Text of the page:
[ WASHINGTON] Underlying inflation pressures rose in November even as renewed weakness in gasoline prices kept overall US consumer prices in check, which could give the Federal Reserve more ammunition to raise interest rates on Wednesday.
The Labor Department said on Tuesday its so-called core Consumer Price Index, which excludes food and energy, increased 0.2 per cent last month. It was the third straight month that the core CPI increased by 0.2 per cent.
In the 12 months through November, the core CPI rose 2.0 per cent, the largest gain since May 2014, after rising 1.9 per cent in October.
The increase in core CPI reflected steady gains in the cost of rents, airline fares, new motor vehicles and medical care. They were, however, offset by falling gasoline prices, leaving the overall CPI unchanged last month after a 0.2 per cent increase in October.
In the 12 months through November, the CPI increased 0.5 per cent, the largest gain since last December, after rising 0.2 per cent in October. The Fed targets 2 per cent inflation and it tracks an index that is running far below the core CPI.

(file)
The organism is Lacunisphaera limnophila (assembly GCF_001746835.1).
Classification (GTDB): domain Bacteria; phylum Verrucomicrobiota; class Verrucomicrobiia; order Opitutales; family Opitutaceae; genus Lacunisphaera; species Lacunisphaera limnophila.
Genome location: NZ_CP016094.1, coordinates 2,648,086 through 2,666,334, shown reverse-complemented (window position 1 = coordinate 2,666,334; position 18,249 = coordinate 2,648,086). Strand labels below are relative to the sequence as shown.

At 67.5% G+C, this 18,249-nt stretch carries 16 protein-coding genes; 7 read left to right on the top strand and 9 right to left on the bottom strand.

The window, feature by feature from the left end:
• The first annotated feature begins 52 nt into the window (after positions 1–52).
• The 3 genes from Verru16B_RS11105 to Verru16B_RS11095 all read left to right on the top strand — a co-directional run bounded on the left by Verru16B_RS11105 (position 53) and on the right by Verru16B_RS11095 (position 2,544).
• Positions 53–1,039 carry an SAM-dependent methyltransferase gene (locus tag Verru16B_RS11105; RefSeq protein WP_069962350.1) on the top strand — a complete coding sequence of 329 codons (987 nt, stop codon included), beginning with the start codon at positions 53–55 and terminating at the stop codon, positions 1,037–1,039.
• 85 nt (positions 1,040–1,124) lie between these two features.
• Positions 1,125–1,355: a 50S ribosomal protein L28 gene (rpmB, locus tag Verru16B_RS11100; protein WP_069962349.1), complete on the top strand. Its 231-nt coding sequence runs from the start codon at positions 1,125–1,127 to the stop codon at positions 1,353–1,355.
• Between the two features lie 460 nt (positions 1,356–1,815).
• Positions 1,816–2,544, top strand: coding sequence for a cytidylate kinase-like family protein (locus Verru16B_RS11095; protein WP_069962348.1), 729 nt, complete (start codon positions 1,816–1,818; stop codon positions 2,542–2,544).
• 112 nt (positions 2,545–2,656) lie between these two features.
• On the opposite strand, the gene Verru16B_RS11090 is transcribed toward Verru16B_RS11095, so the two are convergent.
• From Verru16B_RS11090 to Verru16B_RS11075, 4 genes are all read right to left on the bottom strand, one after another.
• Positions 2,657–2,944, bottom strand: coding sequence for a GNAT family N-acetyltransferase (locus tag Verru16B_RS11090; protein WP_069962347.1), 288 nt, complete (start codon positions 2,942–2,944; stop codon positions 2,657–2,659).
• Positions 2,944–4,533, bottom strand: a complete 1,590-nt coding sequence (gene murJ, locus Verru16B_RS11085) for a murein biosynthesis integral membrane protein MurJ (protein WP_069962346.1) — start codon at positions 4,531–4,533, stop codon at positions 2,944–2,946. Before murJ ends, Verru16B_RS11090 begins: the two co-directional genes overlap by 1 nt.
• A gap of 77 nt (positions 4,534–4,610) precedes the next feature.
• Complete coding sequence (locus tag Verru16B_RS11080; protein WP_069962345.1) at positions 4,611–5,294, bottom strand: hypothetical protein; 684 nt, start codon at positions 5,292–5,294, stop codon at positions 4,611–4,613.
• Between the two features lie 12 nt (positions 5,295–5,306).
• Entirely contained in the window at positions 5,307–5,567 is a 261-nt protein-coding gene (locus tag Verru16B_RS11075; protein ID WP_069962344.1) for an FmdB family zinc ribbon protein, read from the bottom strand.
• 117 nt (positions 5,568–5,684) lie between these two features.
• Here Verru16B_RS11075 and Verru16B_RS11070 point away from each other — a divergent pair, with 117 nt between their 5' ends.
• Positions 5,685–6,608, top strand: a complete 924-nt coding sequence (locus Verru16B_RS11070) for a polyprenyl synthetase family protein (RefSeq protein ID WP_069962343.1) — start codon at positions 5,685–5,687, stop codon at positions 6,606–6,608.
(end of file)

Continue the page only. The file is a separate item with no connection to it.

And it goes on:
The report was released just hours before Fed officials were due to gather for a two-day meeting. The US central bank is expected to lift its benchmark overnight interest rate from near zero at the end of the meeting on Wednesday, encouraged by tightening labor market conditions.
The Fed has not raised rates since June 2006.
Within the core CPI, the rental index increased 0.2 per cent after rising 0.3 per cent in October. The rent index was up 3.6 per cent in the 12 months through November, reflecting rising demand for rental accommodation as more Americans shun homeownership.
Medical care costs increased 0.4 per cent. The cost of doctor visits increased 1.1 per cent, while prescription drug prices advanced 0.4 per cent. Hospital costs, however, fell 0.2 per cent after rising in October.
A strong dollar, as well as an inventory glut is keeping price increases for some core goods in check. Apparel prices fell 0.3 per cent, declining for a third straight month. Prices for new motor vehicles edged up 0.1 per cent.
Airline fares shot up 1.2 per cent and tobacco prices rose 0.5 per cent.
In November, energy prices fell 1.3 per cent, with gasoline prices dropping 2.4 per cent after rising 0.4 per cent in October. The cost of electricity, however, increased 0.3 per cent.
Food prices dipped 0.1 per cent after gaining 0.1 per cent in the prior month.